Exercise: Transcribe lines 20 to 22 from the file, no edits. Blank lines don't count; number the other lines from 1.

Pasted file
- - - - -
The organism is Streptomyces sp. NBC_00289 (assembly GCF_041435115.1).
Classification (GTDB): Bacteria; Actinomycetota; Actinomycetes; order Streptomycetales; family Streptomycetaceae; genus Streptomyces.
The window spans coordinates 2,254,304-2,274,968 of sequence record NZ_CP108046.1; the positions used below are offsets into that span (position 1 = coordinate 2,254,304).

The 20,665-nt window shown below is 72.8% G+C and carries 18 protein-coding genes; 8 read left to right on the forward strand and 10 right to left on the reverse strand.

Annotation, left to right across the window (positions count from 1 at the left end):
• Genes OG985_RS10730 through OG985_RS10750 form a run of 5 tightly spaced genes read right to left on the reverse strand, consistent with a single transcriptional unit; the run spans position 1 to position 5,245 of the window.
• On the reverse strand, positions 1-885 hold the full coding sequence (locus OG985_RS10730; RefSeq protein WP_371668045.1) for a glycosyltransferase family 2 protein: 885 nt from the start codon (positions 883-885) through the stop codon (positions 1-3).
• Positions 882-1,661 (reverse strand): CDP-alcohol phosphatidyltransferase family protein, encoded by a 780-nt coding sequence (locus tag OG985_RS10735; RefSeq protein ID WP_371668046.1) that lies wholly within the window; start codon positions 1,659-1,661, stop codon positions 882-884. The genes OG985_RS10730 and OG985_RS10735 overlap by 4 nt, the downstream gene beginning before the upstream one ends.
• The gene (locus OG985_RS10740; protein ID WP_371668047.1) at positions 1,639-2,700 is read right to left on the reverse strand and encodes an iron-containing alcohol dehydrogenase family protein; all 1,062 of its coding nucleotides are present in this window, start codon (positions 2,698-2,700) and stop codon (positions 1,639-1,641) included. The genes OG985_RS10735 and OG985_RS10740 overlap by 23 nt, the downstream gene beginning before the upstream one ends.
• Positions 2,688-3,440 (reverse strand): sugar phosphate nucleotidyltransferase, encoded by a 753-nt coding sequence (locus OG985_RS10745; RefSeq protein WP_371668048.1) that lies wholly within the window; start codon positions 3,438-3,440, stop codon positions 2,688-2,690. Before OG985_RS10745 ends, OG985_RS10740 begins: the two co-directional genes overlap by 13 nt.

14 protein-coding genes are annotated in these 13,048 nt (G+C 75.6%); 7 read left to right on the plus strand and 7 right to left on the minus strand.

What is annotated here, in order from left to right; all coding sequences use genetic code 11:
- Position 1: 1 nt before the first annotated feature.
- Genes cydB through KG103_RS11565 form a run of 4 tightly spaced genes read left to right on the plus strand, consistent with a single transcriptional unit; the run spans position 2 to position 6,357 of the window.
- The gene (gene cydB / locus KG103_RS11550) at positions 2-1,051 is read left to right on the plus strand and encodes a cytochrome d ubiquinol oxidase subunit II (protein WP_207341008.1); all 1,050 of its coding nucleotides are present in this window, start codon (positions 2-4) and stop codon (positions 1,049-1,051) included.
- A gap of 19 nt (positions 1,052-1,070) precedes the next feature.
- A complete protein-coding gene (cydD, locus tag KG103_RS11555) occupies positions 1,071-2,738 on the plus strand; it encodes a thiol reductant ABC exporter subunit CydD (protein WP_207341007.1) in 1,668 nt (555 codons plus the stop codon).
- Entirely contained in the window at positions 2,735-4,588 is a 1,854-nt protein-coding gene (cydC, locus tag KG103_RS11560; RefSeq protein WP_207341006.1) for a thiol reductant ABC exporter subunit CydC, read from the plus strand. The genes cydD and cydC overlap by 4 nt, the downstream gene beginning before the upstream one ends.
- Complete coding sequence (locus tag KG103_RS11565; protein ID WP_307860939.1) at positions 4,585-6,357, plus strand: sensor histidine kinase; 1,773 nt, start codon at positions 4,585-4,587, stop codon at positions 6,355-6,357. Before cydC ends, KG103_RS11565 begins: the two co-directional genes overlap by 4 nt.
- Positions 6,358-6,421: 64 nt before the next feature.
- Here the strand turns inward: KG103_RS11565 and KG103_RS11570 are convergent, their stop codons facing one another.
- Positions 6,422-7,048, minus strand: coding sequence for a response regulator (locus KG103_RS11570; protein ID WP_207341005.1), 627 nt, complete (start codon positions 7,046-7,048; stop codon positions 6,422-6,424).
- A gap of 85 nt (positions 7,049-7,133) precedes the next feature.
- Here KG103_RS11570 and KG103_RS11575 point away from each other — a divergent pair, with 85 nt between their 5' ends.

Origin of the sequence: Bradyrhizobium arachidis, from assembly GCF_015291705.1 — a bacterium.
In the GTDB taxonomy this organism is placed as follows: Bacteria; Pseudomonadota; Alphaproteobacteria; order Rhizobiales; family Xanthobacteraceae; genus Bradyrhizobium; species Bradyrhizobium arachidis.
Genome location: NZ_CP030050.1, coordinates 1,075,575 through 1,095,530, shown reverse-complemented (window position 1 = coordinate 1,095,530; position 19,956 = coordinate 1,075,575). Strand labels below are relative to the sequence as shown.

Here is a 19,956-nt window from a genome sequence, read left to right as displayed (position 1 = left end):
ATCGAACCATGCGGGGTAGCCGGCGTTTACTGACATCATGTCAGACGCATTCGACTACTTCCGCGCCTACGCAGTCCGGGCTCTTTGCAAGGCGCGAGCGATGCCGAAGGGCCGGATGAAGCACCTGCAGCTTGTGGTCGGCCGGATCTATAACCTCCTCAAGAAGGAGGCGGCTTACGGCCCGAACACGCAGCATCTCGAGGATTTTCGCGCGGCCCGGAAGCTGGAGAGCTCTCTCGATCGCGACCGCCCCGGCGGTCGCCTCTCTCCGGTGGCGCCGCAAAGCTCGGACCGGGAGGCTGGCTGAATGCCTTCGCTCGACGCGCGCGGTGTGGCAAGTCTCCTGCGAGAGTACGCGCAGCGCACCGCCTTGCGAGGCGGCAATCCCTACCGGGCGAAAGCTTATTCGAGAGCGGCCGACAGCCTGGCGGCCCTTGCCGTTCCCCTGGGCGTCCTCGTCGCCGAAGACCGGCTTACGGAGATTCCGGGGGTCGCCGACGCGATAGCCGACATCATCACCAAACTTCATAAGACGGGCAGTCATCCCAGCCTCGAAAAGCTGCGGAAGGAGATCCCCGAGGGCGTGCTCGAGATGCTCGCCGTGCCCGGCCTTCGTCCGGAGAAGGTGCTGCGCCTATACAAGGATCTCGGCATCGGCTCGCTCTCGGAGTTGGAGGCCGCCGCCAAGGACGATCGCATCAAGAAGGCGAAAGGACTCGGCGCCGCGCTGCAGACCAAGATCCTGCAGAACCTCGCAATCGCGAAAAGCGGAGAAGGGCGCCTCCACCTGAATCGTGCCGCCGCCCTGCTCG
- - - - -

- Positions 6,358-6,421: 64 nt before the next feature.
- Here the strand turns inward: KG103_RS11565 and KG103_RS11570 are convergent, their stop codons facing one another.
- Positions 6,422-7,048, minus strand: coding sequence for a response regulator (locus KG103_RS11570; protein ID WP_207341005.1), 627 nt, complete (start codon positions 7,046-7,048; stop codon positions 6,422-6,424).